Are your kids playing football, lacrosse or soccer this season, and are you worried about concussions as a result? So is Dorsey Levens , former Green Bay Packer and producer of the upcoming documentary "Bell Rung: An Alarming Portrait of Professional Football," which looks at concussions among NFL players.
Levens will join a panel at Blythedale Children's Hospital in Valhalla, N.Y., which is hosting its first-ever Concussion & Traumatic Brain Injury Town Hall, bringing together student athletes, coaches, parents and members of its Traumatic Brain Injury Team. The town hall will take place Tuesday, Sept. 20, from 7 to 8:30 p.m. at Blythedale Children's Hospital, 95 Bradhurst Ave., Valhalla.
Concussions can cause damage to the soft tissue of the brain, and children's brains are even more susceptible to traumatic brain injuries because their heads are disproportionally large compared with the rest of their bodies.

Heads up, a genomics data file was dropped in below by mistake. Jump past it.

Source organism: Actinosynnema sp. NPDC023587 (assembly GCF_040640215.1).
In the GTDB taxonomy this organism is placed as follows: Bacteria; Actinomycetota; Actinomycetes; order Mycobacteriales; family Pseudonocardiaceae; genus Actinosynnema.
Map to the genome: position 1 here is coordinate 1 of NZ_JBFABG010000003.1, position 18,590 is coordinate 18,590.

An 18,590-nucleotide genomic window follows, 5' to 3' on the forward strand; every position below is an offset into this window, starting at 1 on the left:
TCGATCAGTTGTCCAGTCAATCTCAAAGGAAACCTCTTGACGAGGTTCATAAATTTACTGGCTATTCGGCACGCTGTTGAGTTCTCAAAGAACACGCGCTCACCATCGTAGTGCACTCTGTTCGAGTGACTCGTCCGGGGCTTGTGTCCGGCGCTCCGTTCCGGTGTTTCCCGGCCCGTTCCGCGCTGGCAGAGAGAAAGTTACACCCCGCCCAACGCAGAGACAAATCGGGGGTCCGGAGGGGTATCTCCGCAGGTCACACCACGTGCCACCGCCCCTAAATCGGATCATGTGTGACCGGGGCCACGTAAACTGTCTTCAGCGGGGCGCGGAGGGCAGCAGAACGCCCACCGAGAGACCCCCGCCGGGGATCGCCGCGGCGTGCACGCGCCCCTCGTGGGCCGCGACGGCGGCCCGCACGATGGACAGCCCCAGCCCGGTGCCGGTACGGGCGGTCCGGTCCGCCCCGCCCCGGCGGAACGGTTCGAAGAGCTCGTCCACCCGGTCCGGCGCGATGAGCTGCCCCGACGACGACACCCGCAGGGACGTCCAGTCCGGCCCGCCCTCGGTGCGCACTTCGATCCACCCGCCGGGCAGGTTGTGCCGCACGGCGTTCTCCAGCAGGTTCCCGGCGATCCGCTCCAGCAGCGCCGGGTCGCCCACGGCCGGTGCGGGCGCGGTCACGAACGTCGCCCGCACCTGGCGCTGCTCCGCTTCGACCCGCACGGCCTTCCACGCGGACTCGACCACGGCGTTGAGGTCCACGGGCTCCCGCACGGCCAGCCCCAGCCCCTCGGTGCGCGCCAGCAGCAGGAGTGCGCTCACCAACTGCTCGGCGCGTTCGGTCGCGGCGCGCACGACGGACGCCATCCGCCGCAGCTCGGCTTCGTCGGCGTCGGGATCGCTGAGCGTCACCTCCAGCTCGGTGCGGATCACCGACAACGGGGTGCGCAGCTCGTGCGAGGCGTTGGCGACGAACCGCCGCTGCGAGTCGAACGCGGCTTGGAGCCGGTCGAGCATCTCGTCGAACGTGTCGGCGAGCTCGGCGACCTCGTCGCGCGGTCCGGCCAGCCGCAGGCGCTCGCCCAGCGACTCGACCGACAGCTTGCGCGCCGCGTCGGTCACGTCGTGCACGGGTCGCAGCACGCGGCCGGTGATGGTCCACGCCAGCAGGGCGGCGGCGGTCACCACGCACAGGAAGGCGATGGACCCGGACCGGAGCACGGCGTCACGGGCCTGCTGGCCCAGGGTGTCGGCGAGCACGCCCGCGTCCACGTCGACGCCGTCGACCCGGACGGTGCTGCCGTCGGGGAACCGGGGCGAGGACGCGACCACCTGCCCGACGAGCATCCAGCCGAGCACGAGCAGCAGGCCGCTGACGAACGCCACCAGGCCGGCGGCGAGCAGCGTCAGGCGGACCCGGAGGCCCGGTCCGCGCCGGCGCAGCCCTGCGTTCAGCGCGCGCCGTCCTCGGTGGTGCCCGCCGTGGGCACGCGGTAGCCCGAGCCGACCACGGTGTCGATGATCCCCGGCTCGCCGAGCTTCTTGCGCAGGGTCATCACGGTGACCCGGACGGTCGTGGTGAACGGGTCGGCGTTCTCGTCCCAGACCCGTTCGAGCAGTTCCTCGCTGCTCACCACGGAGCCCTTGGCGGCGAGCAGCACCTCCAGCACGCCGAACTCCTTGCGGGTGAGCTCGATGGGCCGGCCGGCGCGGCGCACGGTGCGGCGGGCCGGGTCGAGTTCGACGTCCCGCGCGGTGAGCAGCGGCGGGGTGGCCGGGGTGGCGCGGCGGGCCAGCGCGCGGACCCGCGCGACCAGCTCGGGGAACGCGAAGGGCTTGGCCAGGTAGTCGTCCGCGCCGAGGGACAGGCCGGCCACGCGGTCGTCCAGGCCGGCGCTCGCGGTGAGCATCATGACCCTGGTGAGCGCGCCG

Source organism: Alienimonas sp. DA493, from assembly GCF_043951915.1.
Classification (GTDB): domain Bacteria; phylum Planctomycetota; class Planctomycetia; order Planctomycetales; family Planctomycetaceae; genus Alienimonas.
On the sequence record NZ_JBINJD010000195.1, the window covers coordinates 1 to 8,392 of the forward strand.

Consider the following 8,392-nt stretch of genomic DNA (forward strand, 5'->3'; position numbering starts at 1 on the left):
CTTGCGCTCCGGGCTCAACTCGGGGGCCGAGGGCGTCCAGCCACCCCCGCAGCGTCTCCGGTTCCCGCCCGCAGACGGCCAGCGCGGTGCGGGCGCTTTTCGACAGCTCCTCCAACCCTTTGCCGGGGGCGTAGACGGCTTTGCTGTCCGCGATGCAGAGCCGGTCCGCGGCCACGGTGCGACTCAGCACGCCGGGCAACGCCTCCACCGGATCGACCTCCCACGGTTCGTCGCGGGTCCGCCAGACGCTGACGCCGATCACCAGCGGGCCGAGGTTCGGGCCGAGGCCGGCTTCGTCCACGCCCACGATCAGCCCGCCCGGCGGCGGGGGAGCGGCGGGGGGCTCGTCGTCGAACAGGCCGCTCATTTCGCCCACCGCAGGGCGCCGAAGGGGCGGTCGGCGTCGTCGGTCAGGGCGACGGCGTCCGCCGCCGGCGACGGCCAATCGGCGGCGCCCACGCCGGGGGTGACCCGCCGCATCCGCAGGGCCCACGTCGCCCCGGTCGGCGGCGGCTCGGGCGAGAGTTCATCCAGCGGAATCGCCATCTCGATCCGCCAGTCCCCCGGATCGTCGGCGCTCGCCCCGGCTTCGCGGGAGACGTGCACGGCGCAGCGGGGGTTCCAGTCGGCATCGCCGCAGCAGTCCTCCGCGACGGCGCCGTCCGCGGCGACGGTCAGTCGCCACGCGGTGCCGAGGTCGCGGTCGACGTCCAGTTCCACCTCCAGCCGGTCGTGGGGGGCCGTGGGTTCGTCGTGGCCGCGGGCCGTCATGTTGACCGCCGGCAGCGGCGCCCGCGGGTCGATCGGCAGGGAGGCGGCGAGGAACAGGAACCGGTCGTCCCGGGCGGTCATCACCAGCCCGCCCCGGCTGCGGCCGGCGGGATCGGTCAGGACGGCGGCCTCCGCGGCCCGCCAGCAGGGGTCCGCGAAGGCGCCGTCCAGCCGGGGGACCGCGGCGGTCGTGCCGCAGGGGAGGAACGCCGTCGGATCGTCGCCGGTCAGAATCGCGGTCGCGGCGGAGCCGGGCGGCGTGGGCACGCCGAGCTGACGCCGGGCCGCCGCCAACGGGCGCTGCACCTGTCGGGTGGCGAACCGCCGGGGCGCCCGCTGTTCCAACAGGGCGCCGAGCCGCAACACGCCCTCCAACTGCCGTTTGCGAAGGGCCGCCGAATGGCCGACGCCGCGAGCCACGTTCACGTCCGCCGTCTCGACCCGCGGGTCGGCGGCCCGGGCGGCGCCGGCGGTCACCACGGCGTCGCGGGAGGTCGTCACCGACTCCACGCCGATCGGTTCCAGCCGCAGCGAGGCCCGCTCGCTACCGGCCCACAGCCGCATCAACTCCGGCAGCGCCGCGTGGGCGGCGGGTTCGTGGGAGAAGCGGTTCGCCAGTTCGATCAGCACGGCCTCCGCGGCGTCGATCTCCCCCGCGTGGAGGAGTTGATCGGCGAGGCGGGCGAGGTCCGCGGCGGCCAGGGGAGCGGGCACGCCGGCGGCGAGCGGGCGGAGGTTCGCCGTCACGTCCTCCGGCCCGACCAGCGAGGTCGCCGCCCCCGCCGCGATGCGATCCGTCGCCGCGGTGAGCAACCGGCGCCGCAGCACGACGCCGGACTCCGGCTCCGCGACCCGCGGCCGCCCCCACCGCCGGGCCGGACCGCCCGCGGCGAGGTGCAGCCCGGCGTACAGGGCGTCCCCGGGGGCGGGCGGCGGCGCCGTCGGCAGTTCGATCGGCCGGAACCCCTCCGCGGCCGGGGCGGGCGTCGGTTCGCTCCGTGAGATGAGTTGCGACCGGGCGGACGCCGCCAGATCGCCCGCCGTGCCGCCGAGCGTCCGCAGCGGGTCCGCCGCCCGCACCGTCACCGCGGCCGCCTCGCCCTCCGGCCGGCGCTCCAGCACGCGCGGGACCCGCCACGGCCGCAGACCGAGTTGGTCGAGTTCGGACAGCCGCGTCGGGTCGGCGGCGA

Concussions and traumatic brain injuries (TBI) caused by blows to the head or body are common among young athletes, especially those playing contact sports. About 1 million children each year suffer concussions, according to the National Dissemination Center for Children with Disabilities , and more than 30,000 incur long-term disabilities as a result of traumatic brain injuries.
And with both professional and scholastic football season in full swing throughout the country, TBI is now taking center stage.
Prevention is key, says Dr. Chris Rackley, a pediatric neuropsychologist at Blythedale Children's Hospital. Prompt recognition of a concussion or brain injury by parents, teammates, coaches, school nurses and/or physicians is essential in preventing a more serious brain injury, he says.
"Concussions are often not recognized for a variety of reasons, especially in children and adolescents. As our understanding of the causes and consequences of concussions increases, we can better manage and treat these injuries," says Rackley. "The Concussion Town Hall Meeting at Blythedale Children's Hospital aims to provide education regarding what a concussion is and what parents, coaches, school personnel and the youths themselves can do to identify and manage this condition."
Click here to sign up for Daily Voice's free daily emails and news alerts.